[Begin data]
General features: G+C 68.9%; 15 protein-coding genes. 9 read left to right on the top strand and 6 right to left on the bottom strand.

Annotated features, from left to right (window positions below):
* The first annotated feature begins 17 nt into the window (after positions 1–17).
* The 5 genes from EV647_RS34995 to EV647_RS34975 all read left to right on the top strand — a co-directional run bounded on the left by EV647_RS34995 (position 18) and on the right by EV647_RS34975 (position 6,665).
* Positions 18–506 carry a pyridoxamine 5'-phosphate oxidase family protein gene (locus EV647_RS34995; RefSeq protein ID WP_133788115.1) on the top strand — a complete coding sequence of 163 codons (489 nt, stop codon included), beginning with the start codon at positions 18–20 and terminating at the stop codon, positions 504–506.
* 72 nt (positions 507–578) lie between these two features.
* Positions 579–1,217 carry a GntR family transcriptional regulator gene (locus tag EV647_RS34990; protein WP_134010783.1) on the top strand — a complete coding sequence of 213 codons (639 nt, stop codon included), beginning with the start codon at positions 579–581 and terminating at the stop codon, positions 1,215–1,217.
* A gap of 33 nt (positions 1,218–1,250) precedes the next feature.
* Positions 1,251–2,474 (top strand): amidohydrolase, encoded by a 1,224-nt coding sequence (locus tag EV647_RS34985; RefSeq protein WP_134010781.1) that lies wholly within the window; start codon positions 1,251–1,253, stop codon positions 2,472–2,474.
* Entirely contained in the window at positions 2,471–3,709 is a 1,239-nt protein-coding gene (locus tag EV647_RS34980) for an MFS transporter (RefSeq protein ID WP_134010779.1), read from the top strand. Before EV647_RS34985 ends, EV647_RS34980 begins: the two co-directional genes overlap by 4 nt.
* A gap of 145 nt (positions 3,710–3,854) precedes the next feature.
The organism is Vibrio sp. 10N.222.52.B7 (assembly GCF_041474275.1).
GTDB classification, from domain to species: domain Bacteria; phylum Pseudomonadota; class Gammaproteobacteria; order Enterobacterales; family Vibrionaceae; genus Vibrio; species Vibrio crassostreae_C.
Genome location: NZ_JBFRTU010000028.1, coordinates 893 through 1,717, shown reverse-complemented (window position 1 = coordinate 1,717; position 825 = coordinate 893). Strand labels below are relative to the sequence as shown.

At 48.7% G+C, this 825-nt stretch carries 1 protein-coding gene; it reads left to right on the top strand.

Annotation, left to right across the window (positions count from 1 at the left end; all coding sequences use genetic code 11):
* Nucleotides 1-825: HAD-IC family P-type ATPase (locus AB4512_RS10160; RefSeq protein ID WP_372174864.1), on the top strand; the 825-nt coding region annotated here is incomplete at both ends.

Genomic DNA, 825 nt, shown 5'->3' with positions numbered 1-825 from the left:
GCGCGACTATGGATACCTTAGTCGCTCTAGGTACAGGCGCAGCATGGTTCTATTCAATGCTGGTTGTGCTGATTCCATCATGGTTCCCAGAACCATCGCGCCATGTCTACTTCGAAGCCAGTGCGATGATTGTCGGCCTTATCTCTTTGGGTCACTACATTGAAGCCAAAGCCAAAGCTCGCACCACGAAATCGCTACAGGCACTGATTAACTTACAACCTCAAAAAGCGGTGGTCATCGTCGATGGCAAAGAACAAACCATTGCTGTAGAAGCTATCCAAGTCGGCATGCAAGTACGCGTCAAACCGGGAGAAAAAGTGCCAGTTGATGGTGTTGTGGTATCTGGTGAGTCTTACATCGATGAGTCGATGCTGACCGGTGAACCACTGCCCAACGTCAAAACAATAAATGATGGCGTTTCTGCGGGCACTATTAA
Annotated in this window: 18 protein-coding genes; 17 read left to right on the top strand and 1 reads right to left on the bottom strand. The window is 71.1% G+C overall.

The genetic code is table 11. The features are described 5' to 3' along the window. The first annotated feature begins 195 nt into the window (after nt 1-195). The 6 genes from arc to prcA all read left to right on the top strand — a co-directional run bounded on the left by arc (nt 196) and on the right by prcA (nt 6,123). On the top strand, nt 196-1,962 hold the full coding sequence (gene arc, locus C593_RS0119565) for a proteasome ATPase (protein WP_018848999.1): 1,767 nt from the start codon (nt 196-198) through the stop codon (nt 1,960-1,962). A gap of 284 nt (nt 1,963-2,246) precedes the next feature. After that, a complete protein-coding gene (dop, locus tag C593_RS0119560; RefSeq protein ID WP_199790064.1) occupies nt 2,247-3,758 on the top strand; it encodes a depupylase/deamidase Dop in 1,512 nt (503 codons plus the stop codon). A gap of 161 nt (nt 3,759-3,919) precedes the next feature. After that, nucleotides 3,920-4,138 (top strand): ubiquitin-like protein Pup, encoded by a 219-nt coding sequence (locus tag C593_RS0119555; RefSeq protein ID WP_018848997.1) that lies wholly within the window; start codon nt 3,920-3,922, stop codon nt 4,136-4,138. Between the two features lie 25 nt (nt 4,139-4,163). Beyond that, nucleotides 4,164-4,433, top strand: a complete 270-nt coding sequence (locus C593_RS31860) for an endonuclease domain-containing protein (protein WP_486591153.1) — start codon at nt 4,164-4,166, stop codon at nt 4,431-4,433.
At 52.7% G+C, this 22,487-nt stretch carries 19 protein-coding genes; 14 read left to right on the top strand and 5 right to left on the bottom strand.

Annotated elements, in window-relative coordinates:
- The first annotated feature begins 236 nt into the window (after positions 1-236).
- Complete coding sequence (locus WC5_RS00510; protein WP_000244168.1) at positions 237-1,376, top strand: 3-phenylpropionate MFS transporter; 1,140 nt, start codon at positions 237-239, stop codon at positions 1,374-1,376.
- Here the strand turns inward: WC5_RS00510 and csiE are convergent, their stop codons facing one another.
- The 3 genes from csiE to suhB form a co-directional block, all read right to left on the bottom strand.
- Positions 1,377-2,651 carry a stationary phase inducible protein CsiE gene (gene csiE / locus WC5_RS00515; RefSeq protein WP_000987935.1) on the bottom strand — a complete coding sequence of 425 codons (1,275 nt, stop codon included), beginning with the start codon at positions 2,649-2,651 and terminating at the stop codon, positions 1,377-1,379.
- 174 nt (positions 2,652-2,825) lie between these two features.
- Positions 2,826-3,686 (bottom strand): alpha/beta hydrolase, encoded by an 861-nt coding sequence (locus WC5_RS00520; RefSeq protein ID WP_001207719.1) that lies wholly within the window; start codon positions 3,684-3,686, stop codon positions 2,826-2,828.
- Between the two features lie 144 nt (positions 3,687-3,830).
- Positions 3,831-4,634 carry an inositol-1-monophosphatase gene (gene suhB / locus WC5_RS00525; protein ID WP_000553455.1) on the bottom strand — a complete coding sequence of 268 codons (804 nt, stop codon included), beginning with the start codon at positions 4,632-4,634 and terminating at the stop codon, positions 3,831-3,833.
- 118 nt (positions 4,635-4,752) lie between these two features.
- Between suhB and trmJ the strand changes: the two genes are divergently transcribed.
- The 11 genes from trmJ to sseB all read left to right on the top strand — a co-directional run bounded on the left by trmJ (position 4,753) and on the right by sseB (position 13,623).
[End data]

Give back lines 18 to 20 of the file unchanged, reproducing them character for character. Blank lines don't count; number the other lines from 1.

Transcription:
Genomic DNA, 825 nt, shown 5'->3' with positions numbered 1-825 from the left:
GCGCGACTATGGATACCTTAGTCGCTCTAGGTACAGGCGCAGCATGGTTCTATTCAATGCTGGTTGTGCTGATTCCATCATGGTTCCCAGAACCATCGCGCCATGTCTACTTCGAAGCCAGTGCGATGATTGTCGGCCTTATCTCTTTGGGTCACTACATTGAAGCCAAAGCCAAAGCTCGCACCACGAAATCGCTACAGGCACTGATTAACTTACAACCTCAAAAAGCGGTGGTCATCGTCGATGGCAAAGAACAAACCATTGCTGTAGAAGCTATCCAAGTCGGCATGCAAGTACGCGTCAAACCGGGAGAAAAAGTGCCAGTTGATGGTGTTGTGGTATCTGGTGAGTCTTACATCGATGAGTCGATGCTGACCGGTGAACCACTGCCCAACGTCAAAACAATAAATGATGGCGTTTCTGCGGGCACTATTAA
Annotated in this window: 18 protein-coding genes; 17 read left to right on the top strand and 1 reads right to left on the bottom strand. The window is 71.1% G+C overall.